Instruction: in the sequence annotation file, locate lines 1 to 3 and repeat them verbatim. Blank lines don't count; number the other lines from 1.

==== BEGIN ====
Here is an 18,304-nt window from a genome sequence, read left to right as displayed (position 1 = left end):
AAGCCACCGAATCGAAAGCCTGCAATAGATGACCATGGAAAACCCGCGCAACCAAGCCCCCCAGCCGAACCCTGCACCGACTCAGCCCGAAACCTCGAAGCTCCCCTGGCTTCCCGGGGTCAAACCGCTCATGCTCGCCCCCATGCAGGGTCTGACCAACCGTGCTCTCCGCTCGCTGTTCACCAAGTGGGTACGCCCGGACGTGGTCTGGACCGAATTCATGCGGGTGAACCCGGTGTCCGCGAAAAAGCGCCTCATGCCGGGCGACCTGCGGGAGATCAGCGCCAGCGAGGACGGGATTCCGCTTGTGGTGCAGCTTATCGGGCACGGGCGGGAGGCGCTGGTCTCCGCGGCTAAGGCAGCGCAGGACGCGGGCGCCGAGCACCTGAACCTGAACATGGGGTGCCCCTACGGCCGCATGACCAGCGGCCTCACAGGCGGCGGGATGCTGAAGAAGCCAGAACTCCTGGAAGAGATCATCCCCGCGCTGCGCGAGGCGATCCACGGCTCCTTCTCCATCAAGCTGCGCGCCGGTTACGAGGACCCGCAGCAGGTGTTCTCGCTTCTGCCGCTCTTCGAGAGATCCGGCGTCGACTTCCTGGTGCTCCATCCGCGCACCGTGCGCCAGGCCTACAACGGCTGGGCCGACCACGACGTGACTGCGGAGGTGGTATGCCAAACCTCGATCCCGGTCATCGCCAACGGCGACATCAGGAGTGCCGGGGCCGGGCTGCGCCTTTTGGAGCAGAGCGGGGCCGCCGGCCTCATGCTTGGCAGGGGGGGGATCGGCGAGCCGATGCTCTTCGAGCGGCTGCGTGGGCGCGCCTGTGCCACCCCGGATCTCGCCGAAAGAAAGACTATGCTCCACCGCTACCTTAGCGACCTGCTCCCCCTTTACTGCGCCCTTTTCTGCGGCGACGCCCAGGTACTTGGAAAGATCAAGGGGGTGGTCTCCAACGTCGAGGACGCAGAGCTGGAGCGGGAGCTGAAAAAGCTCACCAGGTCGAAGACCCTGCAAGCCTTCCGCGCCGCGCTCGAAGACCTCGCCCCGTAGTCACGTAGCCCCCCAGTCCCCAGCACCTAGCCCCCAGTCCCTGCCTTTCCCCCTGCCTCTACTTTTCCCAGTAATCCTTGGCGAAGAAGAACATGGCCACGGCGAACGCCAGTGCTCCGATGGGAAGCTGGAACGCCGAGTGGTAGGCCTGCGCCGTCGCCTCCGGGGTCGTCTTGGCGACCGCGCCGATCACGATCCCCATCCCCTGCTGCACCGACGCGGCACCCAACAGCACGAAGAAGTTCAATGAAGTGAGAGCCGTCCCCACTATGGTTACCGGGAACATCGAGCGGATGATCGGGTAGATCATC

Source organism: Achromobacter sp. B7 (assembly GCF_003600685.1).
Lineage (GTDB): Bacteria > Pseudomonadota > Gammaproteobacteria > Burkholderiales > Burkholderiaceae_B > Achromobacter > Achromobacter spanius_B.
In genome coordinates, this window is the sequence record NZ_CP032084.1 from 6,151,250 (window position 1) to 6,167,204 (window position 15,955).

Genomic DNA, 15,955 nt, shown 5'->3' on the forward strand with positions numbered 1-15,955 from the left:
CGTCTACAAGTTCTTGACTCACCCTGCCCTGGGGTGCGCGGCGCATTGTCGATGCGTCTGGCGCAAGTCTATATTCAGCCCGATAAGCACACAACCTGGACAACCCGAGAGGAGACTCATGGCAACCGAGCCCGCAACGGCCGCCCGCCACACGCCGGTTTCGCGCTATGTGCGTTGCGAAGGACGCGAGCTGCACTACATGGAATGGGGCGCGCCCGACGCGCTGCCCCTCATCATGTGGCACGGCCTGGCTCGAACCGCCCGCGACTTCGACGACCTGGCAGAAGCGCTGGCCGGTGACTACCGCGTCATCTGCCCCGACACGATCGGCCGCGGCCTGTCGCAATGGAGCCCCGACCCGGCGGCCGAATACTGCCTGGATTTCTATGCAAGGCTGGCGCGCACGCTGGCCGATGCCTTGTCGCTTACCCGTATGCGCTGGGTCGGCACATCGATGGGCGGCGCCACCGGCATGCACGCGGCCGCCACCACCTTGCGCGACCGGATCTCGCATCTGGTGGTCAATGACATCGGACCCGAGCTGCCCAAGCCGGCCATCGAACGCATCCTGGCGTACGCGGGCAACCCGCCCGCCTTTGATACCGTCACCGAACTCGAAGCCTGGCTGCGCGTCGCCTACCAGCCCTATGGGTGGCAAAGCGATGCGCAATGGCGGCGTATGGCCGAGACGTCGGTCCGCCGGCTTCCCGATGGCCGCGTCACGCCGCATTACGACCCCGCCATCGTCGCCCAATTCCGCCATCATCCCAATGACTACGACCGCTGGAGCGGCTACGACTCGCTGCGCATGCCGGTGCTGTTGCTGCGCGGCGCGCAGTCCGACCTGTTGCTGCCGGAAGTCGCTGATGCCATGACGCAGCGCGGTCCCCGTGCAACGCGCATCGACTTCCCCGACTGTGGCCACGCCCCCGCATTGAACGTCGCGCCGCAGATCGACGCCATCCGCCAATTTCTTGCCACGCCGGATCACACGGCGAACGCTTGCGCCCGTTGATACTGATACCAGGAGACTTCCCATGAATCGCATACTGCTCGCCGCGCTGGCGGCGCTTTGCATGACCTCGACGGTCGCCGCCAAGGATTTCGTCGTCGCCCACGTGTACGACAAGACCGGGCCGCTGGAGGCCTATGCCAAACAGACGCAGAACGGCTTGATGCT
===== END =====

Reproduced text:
Here is an 18,304-nt window from a genome sequence, read left to right as displayed (position 1 = left end):
AAGCCACCGAATCGAAAGCCTGCAATAGATGACCATGGAAAACCCGCGCAACCAAGCCCCCCAGCCGAACCCTGCACCGACTCAGCCCGAAACCTCGAAGCTCCCCTGGCTTCCCGGGGTCAAACCGCTCATGCTCGCCCCCATGCAGGGTCTGACCAACCGTGCTCTCCGCTCGCTGTTCACCAAGTGGGTACGCCCGGACGTGGTCTGGACCGAATTCATGCGGGTGAACCCGGTGTCCGCGAAAAAGCGCCTCATGCCGGGCGACCTGCGGGAGATCAGCGCCAGCGAGGACGGGATTCCGCTTGTGGTGCAGCTTATCGGGCACGGGCGGGAGGCGCTGGTCTCCGCGGCTAAGGCAGCGCAGGACGCGGGCGCCGAGCACCTGAACCTGAACATGGGGTGCCCCTACGGCCGCATGACCAGCGGCCTCACAGGCGGCGGGATGCTGAAGAAGCCAGAACTCCTGGAAGAGATCATCCCCGCGCTGCGCGAGGCGATCCACGGCTCCTTCTCCATCAAGCTGCGCGCCGGTTACGAGGACCCGCAGCAGGTGTTCTCGCTTCTGCCGCTCTTCGAGAGATCCGGCGTCGACTTCCTGGTGCTCCATCCGCGCACCGTGCGCCAGGCCTACAACGGCTGGGCCGACCACGACGTGACTGCGGAGGTGGTATGCCAAACCTCGATCCCGGTCATCGCCAACGGCGACATCAGGAGTGCCGGGGCCGGGCTGCGCCTTTTGGAGCAGAGCGGGGCCGCCGGCCTCATGCTTGGCAGGGGGGGGATCGGCGAGCCGATGCTCTTCGAGCGGCTGCGTGGGCGCGCCTGTGCCACCCCGGATCTCGCCGAAAGAAAGACTATGCTCCACCGCTACCTTAGCGACCTGCTCCCCCTTTACTGCGCCCTTTTCTGCGGCGACGCCCAGGTACTTGGAAAGATCAAGGGGGTGGTCTCCAACGTCGAGGACGCAGAGCTGGAGCGGGAGCTGAAAAAGCTCACCAGGTCGAAGACCCTGCAAGCCTTCCGCGCCGCGCTCGAAGACCTCGCCCCGTAGTCACGTAGCCCCCCAGTCCCCAGCACCTAGCCCCCAGTCCCTGCCTTTCCCCCTGCCTCTACTTTTCCCAGTAATCCTTGGCGAAGAAGAACATGGCCACGGCGAACGCCAGTGCTCCGATGGGAAGCTGGAACGCCGAGTGGTAGGCCTGCGCCGTCGCCTCCGGGGTCGTCTTGGCGACCGCGCCGATCACGATCCCCATCCCCTGCTGCACCGACGCGGCACCCAACAGCACGAAGAAGTTCAATGAAGTGAGAGCCGTCCCCACTATGGTTACCGGGAACATCGAGCGGATGATCGGGTAGATCATC

Source organism: Achromobacter sp. B7 (assembly GCF_003600685.1).